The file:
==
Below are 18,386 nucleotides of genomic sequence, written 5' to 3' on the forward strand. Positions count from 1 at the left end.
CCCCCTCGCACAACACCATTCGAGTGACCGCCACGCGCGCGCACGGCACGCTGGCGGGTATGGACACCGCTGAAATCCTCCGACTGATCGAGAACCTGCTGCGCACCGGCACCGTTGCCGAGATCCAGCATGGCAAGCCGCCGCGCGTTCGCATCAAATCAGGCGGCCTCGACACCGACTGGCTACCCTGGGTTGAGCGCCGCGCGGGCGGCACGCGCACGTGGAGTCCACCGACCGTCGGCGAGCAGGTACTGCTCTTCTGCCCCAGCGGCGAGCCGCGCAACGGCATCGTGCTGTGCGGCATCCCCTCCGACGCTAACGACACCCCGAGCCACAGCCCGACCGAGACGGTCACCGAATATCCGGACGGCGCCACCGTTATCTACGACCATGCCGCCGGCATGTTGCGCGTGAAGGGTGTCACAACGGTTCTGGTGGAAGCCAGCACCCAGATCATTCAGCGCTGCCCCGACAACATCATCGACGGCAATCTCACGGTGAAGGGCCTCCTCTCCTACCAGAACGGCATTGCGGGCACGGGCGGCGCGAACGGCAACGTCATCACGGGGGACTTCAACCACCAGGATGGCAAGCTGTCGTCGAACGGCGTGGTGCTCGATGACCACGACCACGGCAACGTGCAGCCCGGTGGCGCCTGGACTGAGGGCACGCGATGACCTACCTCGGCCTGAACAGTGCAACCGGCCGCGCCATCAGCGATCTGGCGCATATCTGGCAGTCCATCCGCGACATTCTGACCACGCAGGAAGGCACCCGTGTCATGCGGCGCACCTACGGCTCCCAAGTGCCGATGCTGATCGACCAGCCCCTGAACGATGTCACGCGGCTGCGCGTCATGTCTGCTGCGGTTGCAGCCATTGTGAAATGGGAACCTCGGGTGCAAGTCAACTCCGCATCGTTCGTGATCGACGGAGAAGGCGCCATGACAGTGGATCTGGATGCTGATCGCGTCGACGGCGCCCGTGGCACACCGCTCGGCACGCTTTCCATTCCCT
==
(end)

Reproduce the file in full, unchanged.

Below are 18,386 nucleotides of genomic sequence, written 5' to 3' on the forward strand. Positions count from 1 at the left end.
CCCCCTCGCACAACACCATTCGAGTGACCGCCACGCGCGCGCACGGCACGCTGGCGGGTATGGACACCGCTGAAATCCTCCGACTGATCGAGAACCTGCTGCGCACCGGCACCGTTGCCGAGATCCAGCATGGCAAGCCGCCGCGCGTTCGCATCAAATCAGGCGGCCTCGACACCGACTGGCTACCCTGGGTTGAGCGCCGCGCGGGCGGCACGCGCACGTGGAGTCCACCGACCGTCGGCGAGCAGGTACTGCTCTTCTGCCCCAGCGGCGAGCCGCGCAACGGCATCGTGCTGTGCGGCATCCCCTCCGACGCTAACGACACCCCGAGCCACAGCCCGACCGAGACGGTCACCGAATATCCGGACGGCGCCACCGTTATCTACGACCATGCCGCCGGCATGTTGCGCGTGAAGGGTGTCACAACGGTTCTGGTGGAAGCCAGCACCCAGATCATTCAGCGCTGCCCCGACAACATCATCGACGGCAATCTCACGGTGAAGGGCCTCCTCTCCTACCAGAACGGCATTGCGGGCACGGGCGGCGCGAACGGCAACGTCATCACGGGGGACTTCAACCACCAGGATGGCAAGCTGTCGTCGAACGGCGTGGTGCTCGATGACCACGACCACGGCAACGTGCAGCCCGGTGGCGCCTGGACTGAGGGCACGCGATGACCTACCTCGGCCTGAACAGTGCAACCGGCCGCGCCATCAGCGATCTGGCGCATATCTGGCAGTCCATCCGCGACATTCTGACCACGCAGGAAGGCACCCGTGTCATGCGGCGCACCTACGGCTCCCAAGTGCCGATGCTGATCGACCAGCCCCTGAACGATGTCACGCGGCTGCGCGTCATGTCTGCTGCGGTTGCAGCCATTGTGAAATGGGAACCTCGGGTGCAAGTCAACTCCGCATCGTTCGTGATCGACGGAGAAGGCGCCATGACAGTGGATCTGGATGCTGATCGCGTCGACGGCGCCCGTGGCACACCGCTCGGCACGCTTTCCATTCCCT